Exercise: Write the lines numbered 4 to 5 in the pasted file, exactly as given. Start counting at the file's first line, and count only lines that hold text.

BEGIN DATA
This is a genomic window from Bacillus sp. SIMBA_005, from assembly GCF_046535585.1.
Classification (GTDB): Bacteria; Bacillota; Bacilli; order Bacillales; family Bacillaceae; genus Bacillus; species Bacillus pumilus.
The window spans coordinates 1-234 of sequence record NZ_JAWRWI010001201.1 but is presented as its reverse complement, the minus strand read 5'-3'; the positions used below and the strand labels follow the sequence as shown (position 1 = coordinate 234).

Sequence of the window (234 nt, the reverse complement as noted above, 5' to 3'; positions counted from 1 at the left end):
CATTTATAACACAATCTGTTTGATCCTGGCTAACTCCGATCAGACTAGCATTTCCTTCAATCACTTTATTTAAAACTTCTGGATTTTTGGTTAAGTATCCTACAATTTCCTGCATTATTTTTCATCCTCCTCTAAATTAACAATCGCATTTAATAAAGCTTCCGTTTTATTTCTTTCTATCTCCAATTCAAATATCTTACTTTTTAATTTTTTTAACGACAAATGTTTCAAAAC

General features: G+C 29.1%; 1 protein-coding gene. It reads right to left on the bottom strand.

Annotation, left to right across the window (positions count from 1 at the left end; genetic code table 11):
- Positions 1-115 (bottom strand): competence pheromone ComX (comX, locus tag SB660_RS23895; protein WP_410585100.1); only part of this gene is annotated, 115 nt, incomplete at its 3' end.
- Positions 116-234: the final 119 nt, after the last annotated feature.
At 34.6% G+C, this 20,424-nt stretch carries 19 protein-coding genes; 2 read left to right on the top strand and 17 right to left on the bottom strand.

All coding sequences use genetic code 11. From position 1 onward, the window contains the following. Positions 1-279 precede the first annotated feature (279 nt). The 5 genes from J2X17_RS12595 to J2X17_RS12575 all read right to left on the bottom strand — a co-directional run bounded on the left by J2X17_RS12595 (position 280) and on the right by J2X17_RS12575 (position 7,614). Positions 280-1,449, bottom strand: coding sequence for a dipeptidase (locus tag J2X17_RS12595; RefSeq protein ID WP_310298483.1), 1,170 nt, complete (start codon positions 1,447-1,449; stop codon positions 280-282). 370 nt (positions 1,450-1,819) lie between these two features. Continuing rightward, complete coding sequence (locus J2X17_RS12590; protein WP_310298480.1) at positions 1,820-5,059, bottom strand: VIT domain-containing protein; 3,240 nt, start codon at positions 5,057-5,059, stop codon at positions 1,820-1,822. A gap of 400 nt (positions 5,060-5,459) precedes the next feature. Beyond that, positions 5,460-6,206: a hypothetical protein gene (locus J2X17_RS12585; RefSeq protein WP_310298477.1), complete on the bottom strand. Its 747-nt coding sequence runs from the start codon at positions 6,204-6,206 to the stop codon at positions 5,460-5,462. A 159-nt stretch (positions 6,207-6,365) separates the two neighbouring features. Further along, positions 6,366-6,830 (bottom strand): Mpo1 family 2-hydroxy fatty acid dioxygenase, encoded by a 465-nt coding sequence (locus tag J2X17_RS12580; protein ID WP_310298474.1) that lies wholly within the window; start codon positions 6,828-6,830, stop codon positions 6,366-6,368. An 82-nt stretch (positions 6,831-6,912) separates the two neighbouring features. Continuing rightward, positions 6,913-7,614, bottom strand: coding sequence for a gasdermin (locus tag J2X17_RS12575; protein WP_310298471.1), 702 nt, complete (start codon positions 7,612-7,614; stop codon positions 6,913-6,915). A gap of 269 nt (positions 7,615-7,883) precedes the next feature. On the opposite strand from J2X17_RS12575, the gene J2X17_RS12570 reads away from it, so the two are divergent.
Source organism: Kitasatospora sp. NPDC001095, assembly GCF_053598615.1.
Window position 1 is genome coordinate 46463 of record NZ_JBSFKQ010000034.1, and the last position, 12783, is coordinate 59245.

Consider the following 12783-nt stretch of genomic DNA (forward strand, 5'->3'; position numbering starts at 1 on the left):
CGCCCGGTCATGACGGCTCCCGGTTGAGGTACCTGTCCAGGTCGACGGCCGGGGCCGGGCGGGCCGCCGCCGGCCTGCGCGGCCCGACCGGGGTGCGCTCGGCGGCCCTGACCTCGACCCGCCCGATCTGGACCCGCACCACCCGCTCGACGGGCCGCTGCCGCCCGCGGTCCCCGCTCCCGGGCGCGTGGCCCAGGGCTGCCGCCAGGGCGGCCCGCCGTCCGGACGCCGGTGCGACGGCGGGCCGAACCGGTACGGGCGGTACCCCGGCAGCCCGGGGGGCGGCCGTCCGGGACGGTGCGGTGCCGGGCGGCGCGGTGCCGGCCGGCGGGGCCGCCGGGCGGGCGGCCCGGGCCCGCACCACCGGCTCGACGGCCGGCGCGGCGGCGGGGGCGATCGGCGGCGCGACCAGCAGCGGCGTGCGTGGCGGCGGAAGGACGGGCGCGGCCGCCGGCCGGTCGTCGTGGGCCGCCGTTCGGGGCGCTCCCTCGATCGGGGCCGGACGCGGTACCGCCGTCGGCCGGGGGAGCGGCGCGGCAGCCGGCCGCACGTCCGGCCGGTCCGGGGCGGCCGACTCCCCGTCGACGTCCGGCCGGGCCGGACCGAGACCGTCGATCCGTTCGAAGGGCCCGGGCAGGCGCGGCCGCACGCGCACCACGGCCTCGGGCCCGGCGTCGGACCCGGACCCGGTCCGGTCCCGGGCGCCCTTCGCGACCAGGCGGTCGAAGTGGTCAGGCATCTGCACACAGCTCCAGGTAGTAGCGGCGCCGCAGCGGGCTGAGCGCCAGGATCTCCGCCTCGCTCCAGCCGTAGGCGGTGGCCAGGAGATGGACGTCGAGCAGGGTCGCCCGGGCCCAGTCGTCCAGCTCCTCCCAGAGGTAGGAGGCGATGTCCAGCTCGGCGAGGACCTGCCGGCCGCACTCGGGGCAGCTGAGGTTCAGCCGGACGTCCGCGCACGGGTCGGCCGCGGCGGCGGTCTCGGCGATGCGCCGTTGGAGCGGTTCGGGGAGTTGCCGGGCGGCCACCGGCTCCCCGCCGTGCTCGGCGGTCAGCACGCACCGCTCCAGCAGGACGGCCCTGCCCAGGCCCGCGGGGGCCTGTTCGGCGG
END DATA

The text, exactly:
Sequence of the window (234 nt, the reverse complement as noted above, 5' to 3'; positions counted from 1 at the left end):
CATTTATAACACAATCTGTTTGATCCTGGCTAACTCCGATCAGACTAGCATTTCCTTCAATCACTTTATTTAAAACTTCTGGATTTTTGGTTAAGTATCCTACAATTTCCTGCATTATTTTTCATCCTCCTCTAAATTAACAATCGCATTTAATAAAGCTTCCGTTTTATTTCTTTCTATCTCCAATTCAAATATCTTACTTTTTAATTTTTTTAACGACAAATGTTTCAAAAC